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Tax Relief Would Help Agriculture
Regain Edge in Washington State

by Dan Newhouse & Joel Kretz, Guest Comment
Capital Press, March 2, 2007

Proposed bills would give farmers a better footing to compete in the global marketplace for food

Competition - in today's society just about everyone accepts it as a way of life.

Whether the field is academia, or sport, or business, competition plays an important role. The key to staying competitive is having the right tools. Unfortunately, that is what is missing in Washington's agriculture industry.

Agriculture has always played a critical role in the success of Washington's economy. It is the engine that has driven our economy since the state's inception. It is, in fact, the state's No. 1 employer. Unfortunately, many farmers struggle to stay afloat because of costly state taxes and fees.

The reality is farmers, ranchers and orchardists today compete in a very different marketplace than they did 20 or 30 years ago. No longer are Washington's agricultural products competing solely with neighboring states' commodities. Instead Washington products must compete in a global marketplace.

Now, more then ever, the Legislature and governor must create an environment in which Washington farmers are able to compete in a constantly evolving market by adopting measures that will reduce operating and capital costs so farmers can succeed in a new global economy.

Because we understand this reality we are supporting a package of agriculture tax reductions to help our industry regain a competitive edge.

Our tax relief plan would put money back in farmers' and ranchers' pockets so they can purchase new equipment or expand their operation. Money that isn't being put toward taxes could be used to support families and local communities.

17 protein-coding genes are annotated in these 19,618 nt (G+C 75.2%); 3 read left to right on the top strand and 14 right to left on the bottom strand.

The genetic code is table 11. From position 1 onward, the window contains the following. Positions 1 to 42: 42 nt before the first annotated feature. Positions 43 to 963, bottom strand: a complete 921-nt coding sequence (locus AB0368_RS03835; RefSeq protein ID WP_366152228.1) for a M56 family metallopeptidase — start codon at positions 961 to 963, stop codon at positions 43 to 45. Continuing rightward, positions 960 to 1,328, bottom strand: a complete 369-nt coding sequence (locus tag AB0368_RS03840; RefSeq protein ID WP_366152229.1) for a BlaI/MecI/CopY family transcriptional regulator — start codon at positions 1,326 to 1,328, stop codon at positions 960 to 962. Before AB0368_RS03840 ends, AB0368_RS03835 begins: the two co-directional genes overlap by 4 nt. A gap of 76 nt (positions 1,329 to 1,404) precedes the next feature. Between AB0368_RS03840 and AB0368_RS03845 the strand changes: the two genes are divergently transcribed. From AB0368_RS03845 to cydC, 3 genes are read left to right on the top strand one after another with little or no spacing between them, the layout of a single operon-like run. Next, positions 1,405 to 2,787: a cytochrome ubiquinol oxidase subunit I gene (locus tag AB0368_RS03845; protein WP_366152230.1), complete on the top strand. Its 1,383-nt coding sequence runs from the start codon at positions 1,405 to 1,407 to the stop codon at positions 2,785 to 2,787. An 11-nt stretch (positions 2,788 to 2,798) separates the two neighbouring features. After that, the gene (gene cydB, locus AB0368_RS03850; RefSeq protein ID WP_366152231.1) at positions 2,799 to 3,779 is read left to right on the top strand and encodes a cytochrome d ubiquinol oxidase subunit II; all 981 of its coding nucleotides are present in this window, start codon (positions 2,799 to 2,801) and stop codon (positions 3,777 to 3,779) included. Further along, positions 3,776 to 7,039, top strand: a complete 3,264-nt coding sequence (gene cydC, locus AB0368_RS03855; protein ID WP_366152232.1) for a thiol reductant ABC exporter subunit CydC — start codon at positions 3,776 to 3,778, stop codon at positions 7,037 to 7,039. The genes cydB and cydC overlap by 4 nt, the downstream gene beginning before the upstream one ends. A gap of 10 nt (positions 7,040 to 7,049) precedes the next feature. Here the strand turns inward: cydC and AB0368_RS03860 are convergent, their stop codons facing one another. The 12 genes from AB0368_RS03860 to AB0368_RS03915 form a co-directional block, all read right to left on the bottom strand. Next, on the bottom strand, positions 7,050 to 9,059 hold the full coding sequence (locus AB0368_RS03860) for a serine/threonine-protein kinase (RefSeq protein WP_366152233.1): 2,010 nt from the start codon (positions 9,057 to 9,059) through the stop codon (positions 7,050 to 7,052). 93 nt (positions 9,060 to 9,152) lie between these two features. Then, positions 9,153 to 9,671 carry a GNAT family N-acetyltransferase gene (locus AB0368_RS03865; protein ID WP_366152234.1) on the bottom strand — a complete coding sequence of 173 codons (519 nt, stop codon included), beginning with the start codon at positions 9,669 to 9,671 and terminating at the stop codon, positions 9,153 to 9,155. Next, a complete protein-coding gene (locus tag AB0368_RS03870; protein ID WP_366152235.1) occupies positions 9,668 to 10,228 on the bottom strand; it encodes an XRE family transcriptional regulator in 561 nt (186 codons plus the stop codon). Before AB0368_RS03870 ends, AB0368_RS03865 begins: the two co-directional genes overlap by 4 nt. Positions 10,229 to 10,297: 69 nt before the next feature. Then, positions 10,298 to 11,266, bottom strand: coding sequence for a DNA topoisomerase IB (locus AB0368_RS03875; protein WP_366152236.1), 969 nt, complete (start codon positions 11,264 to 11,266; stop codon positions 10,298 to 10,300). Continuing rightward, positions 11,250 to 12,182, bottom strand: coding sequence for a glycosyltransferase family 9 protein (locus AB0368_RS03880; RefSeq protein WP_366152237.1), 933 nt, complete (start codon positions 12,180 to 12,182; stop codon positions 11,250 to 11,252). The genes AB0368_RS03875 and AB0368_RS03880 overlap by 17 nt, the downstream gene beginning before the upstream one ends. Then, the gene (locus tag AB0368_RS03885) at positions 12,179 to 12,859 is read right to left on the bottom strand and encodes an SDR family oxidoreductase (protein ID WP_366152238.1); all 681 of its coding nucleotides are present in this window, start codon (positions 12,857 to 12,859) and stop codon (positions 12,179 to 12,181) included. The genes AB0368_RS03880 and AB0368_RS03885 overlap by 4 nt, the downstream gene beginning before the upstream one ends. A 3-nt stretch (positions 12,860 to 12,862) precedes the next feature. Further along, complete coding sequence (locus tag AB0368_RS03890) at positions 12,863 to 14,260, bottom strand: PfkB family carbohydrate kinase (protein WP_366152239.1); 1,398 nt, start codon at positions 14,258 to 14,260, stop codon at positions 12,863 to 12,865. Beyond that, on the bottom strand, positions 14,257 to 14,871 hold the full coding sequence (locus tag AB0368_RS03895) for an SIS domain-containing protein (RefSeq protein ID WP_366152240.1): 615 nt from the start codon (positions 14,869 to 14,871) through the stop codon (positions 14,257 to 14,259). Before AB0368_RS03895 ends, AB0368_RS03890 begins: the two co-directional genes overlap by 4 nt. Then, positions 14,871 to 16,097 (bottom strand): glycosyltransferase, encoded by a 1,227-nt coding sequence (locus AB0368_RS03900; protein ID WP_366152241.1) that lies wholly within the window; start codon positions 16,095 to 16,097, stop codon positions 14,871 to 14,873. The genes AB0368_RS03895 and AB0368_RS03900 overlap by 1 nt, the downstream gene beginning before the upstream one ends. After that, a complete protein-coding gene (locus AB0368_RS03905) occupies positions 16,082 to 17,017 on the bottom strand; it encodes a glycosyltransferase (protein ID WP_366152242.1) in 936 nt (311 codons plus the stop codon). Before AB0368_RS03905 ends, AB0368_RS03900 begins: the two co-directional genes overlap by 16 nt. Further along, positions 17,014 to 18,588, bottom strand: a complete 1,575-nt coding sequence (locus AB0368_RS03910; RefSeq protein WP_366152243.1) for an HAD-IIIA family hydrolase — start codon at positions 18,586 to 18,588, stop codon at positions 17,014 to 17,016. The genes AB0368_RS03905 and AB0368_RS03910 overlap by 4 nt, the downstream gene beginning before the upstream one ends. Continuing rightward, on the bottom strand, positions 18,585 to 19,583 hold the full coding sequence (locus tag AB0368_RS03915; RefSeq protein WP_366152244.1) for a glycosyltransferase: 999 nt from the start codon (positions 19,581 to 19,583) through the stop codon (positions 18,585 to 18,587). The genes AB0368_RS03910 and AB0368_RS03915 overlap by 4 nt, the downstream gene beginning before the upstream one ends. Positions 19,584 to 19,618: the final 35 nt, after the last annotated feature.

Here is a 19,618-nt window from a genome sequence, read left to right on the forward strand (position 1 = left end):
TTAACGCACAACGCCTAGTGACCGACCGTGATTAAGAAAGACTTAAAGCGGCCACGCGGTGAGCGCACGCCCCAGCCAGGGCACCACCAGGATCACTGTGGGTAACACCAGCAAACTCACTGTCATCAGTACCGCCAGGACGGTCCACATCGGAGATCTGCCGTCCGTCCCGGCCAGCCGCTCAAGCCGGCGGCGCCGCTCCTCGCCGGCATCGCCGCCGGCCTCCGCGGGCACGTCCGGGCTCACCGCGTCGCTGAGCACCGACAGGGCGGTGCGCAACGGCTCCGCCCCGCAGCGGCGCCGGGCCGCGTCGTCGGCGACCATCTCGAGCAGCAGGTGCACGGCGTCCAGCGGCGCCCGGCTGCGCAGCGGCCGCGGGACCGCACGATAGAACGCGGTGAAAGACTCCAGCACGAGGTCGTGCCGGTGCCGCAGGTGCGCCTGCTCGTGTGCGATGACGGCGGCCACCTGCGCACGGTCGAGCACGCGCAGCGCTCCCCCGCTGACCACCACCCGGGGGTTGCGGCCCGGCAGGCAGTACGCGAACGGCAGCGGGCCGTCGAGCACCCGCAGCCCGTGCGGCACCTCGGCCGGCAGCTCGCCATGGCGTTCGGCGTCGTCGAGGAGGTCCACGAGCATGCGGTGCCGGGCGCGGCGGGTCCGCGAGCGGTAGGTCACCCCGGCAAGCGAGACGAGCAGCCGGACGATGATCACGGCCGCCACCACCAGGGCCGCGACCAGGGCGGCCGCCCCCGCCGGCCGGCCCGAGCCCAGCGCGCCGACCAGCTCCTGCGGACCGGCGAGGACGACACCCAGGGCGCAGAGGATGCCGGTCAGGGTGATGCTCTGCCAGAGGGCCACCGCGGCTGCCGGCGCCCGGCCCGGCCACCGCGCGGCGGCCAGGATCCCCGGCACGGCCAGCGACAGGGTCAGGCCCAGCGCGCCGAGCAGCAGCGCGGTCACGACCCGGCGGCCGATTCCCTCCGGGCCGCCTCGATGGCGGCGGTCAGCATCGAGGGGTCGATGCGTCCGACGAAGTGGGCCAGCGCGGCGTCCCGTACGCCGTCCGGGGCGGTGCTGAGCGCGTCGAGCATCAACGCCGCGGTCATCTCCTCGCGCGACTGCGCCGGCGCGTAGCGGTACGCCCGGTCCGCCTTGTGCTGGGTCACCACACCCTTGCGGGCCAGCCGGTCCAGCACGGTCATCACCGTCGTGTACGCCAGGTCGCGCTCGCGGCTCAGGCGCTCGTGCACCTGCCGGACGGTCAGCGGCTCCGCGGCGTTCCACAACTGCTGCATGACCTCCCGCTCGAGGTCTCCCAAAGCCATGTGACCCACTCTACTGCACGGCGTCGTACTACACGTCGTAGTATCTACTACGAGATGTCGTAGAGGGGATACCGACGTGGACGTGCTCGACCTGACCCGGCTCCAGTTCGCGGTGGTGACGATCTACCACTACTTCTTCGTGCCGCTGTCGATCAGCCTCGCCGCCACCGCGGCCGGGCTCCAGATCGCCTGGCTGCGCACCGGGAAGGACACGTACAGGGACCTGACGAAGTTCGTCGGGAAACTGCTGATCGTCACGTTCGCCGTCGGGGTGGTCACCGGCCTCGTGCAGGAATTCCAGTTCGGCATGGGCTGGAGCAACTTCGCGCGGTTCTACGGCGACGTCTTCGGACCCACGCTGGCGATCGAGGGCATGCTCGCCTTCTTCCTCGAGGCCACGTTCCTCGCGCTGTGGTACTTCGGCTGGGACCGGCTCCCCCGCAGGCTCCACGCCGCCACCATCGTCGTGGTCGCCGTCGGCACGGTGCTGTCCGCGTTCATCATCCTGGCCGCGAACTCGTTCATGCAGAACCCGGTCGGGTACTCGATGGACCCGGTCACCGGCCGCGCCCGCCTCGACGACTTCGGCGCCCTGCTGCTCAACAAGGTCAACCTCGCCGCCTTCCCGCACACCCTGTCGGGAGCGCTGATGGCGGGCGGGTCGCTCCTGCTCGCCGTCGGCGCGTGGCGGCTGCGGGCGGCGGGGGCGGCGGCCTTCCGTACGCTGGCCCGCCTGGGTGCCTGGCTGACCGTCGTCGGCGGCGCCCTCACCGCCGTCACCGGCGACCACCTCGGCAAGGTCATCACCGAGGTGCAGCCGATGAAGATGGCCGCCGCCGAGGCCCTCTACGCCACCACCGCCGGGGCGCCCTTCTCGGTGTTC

House Bill 1587 would provide a reduced business and occupation, or B&O, tax rate for custom farming services. Like most industries, agricultural practices have evolved to accommodate ever-changing economic situations.

An excellent example of this is the expanding use of custom farming services. Custom farm equipment operators are better able to receive a fixed return on their investment while landowners benefit through the use of farming equipment without having to invest in a full line of machinery. This creates a win-win for both and should be encouraged through reduced B&O tax rates.

House Bill 1757 is another bill that would help ensure a more profitable bottomline for farmers and ranchers by exempting farm machinery and equipment from sales and use taxes. Washington is one in only a handful of states that charge sales and use tax for farm equipment. Our proximity to the Pacific Rim makes it more critical to create a business environment that will help our agricultural industry compete globally. HB 1757 would be an important step in the right direction toward accomplishing that goal.

The importance of maintaining agricultural land in Washington is also important to our industry's future. As farmers and ranchers, we know this is more than just how we make our living. We understand it is a way of life. It's something many families hope to pass along from generation to generation.

There are occasions, however, when urban growth forces farmers to sell a portion or all of their land. They are penalized for this and that's simply not right. House Bill 2270 would ease the financial burden on families forced to sell their land by eliminating the penalties and reducing the interest on taxes owed for converted land from open space.

Competition is a healthy part of business and can help ensure a top-quality product for consumers. However, it is vital to keep competition fair. The House Republican tax relief package would help ensure our state's agriculture industry has all the tools it needs to succeed in a global market. Frankly, help can't come too soon for many Washington farmers.

State Reps. Dan Newhouse R-Sunnyside, Wash and Joel Kretz, R- Wauconda, Wash., are on the House Agriculture and Natural Resources Committee.
Tax Relief Would Help Agriculture Regain Edge in Washington State
Capital Press, March 2, 2007

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